The pH of the water as we saw earlier is ideally maintained between 6.0 and 8.0. In case you notice an increase in the levels of the pH then the best way is to add driftwood into your tank. This helps in getting the pH levels normal in a short span of time.
The driftwood is also something that the barbs like to keep nibbling on, so this is always a welcome addition to the tank. Along with this, many logs can also be added to add to the vegetation in the tank. The barbs prefer almost two-thirds of the tank to be full of vegetation.
Talking about pH, in case you see that there has been a drop below the desired level, then for every five gallons of water in the tank, one teaspoon of sodium bicarbonate – baking soda as it is commonly called can be added. However, when you do this, you will need to remove your fish and then put them back again. When you put them back, it will help to familiarize them with the new water conditions, so your tiger barbs are not surprised.
Ich, which commonly affects aquarium fish, is the most public disease that can bother the Tiger barb as well. The Barbs develop white patches all over, and this being a contagious disease, if one of them develops this then there is a good chance that all of them are going to be affected as well. The cottonmouth disease that is also very widespread amongst the aquarium fish is another disease that affects the tiger barb. The fish develop a fungal infection over their fins, and this makes it very difficult for them to breathe.
For both of these diseases, the easiest way out is to maintain high levels of cleanliness of the water and to ensure that you keep changing the water at least every fortnight. Removing the excessive nitrates and the phosphates in the water helps to stop the germs and bacteria in the water from breeding and affecting the fish.
Since the barbs can survive in warm water, increasing the temperature of the water by a couple of degrees can also help alleviate the situation.
Making the water a little brackish or salinized also gives good results. However, these two can be done only when you have a community tank, as in a tank full of tiger barbs. If you have other fish in the tank, then you will have to check how the others will react to these conditions before making these changes.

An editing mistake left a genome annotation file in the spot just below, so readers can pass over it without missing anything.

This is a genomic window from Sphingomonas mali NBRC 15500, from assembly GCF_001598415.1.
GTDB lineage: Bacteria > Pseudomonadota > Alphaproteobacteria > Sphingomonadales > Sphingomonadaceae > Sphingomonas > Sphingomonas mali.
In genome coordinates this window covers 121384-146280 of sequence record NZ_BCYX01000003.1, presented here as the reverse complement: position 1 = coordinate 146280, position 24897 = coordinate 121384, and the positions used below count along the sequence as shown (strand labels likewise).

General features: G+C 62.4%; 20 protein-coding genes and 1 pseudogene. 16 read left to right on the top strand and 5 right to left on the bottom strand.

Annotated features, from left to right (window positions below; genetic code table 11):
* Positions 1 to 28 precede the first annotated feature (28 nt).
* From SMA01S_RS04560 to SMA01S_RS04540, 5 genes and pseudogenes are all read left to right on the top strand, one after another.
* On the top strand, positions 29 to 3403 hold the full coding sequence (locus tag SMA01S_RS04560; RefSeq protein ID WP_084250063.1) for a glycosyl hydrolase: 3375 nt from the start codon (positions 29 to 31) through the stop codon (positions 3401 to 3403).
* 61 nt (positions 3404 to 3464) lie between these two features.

The tiger barbs tend to get into a nose-down posture when they are resting. While it is a common assumption that the fish do not sleep, they do need some rest, and if you see them in this pose, then it is best not to worry or disturb them. They will assume normal posture when they have relaxed enough and are active enough to swim. On the other hand, if you see them hitting the top and in a kind of a gasping state, then that is a good indication that they are not getting enough oxygen to breathe.
Changing the water conditions will help them immensely and will have to be done immediately to make them comfortable. If you see that the tiger barb is more aggressive than usual, then it is possible that your fish is hungry. The barbs have a quality of becoming very aggressive at times of feeding or when they are hungry.
“Corys” top the list of aquarium mates for the tiger barbs. Also known as the corydora catfish, these are small, quiet fish that prefer to be at the bottom-most layer of the tank and are the best friends to our barbs. Cherry Barbs and Rosy Barbs, also belonging to the same schooling group of fish as the tiger barb can also be good aquarium mates for the former.
Females of the Mollies species can be another variety of fish that can be ideal mates for our Tiger Barbs. However, the males do not make good company, as they can tend to become aggressive.
Plecos and platies can also be put in the same tank, but it has to be noted that the plecos can grow big, so they cannot be added in unless you plan to have a really big tank. Tetras are a good addition to the barb tank, and they are colorful in addition to being compatible with them.
You cannot put fish that have long fins into the same tank as the barbs. These are well-known fin nippers and can get very aggressive with fish that have long fins. Small fish like angelfish also do not work well as teammates of the barbs. Most other fish are not great tank mates, so it is best to have a community tank for the tiger barbs. They will just keep to themselves, whether they are playing around or at war, and much better off than with most other varieties of fish.
Tiger barbs are small fish, so care has to be taken to not add them to a tank of large fish like plecos. This is because the bigger fish can tend to look at them as their food and eat them up. As much as they are aggressive, there is hardly very little they can do against the bigger species of fish.